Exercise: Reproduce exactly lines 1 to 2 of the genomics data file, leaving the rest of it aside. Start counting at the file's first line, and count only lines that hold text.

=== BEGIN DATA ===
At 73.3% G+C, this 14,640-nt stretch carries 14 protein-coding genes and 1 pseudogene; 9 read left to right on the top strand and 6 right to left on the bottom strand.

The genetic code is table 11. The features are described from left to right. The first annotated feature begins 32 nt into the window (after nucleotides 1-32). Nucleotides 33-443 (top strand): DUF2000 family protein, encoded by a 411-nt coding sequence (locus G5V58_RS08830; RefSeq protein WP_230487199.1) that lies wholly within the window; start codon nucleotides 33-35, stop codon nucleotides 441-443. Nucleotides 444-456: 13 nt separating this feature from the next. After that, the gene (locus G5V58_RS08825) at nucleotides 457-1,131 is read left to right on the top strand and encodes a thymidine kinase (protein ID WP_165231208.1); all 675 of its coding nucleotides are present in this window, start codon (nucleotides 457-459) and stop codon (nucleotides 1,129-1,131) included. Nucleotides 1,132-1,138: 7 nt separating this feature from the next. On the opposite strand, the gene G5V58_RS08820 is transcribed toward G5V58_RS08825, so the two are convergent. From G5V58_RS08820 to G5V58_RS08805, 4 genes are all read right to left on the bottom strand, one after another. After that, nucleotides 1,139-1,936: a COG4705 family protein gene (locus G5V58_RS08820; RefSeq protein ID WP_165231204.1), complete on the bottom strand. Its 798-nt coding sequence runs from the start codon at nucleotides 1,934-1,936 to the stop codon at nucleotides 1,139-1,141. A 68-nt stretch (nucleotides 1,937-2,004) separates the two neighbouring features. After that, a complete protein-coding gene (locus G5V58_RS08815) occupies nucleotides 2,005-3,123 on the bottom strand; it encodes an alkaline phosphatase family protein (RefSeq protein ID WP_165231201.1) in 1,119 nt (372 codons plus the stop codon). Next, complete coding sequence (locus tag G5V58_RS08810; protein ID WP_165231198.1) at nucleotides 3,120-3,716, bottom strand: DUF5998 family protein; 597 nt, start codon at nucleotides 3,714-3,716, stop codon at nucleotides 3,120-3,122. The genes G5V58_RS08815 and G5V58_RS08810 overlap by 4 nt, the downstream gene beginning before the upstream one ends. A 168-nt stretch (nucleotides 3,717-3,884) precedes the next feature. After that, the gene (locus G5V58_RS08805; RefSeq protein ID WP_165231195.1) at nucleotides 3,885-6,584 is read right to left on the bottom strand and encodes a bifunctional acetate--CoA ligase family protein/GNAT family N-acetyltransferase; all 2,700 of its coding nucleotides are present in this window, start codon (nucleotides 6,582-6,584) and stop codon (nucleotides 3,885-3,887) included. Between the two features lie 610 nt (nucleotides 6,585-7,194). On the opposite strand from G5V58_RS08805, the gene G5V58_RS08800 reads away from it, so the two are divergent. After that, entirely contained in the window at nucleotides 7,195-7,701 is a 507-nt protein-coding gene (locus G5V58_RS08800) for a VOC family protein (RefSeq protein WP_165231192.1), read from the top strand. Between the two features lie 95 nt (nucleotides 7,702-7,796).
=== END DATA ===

At 73.3% G+C, this 14,640-nt stretch carries 14 protein-coding genes and 1 pseudogene; 9 read left to right on the top strand and 6 right to left on the bottom strand.

The genetic code is table 11. The features are described from left to right. The first annotated feature begins 32 nt into the window (after nucleotides 1-32). Nucleotides 33-443 (top strand): DUF2000 family protein, encoded by a 411-nt coding sequence (locus G5V58_RS08830; RefSeq protein WP_230487199.1) that lies wholly within the window; start codon nucleotides 33-35, stop codon nucleotides 441-443. Nucleotides 444-456: 13 nt separating this feature from the next. After that, the gene (locus G5V58_RS08825) at nucleotides 457-1,131 is read left to right on the top strand and encodes a thymidine kinase (protein ID WP_165231208.1); all 675 of its coding nucleotides are present in this window, start codon (nucleotides 457-459) and stop codon (nucleotides 1,129-1,131) included. Nucleotides 1,132-1,138: 7 nt separating this feature from the next. On the opposite strand, the gene G5V58_RS08820 is transcribed toward G5V58_RS08825, so the two are convergent. From G5V58_RS08820 to G5V58_RS08805, 4 genes are all read right to left on the bottom strand, one after another. After that, nucleotides 1,139-1,936: a COG4705 family protein gene (locus G5V58_RS08820; RefSeq protein ID WP_165231204.1), complete on the bottom strand. Its 798-nt coding sequence runs from the start codon at nucleotides 1,934-1,936 to the stop codon at nucleotides 1,139-1,141. A 68-nt stretch (nucleotides 1,937-2,004) separates the two neighbouring features. After that, a complete protein-coding gene (locus G5V58_RS08815) occupies nucleotides 2,005-3,123 on the bottom strand; it encodes an alkaline phosphatase family protein (RefSeq protein ID WP_165231201.1) in 1,119 nt (372 codons plus the stop codon). Next, complete coding sequence (locus tag G5V58_RS08810; protein ID WP_165231198.1) at nucleotides 3,120-3,716, bottom strand: DUF5998 family protein; 597 nt, start codon at nucleotides 3,714-3,716, stop codon at nucleotides 3,120-3,122. The genes G5V58_RS08815 and G5V58_RS08810 overlap by 4 nt, the downstream gene beginning before the upstream one ends. A 168-nt stretch (nucleotides 3,717-3,884) precedes the next feature. After that, the gene (locus G5V58_RS08805; RefSeq protein ID WP_165231195.1) at nucleotides 3,885-6,584 is read right to left on the bottom strand and encodes a bifunctional acetate--CoA ligase family protein/GNAT family N-acetyltransferase; all 2,700 of its coding nucleotides are present in this window, start codon (nucleotides 6,582-6,584) and stop codon (nucleotides 3,885-3,887) included. Between the two features lie 610 nt (nucleotides 6,585-7,194). On the opposite strand from G5V58_RS08805, the gene G5V58_RS08800 reads away from it, so the two are divergent. After that, entirely contained in the window at nucleotides 7,195-7,701 is a 507-nt protein-coding gene (locus G5V58_RS08800) for a VOC family protein (RefSeq protein WP_165231192.1), read from the top strand. Between the two features lie 95 nt (nucleotides 7,702-7,796).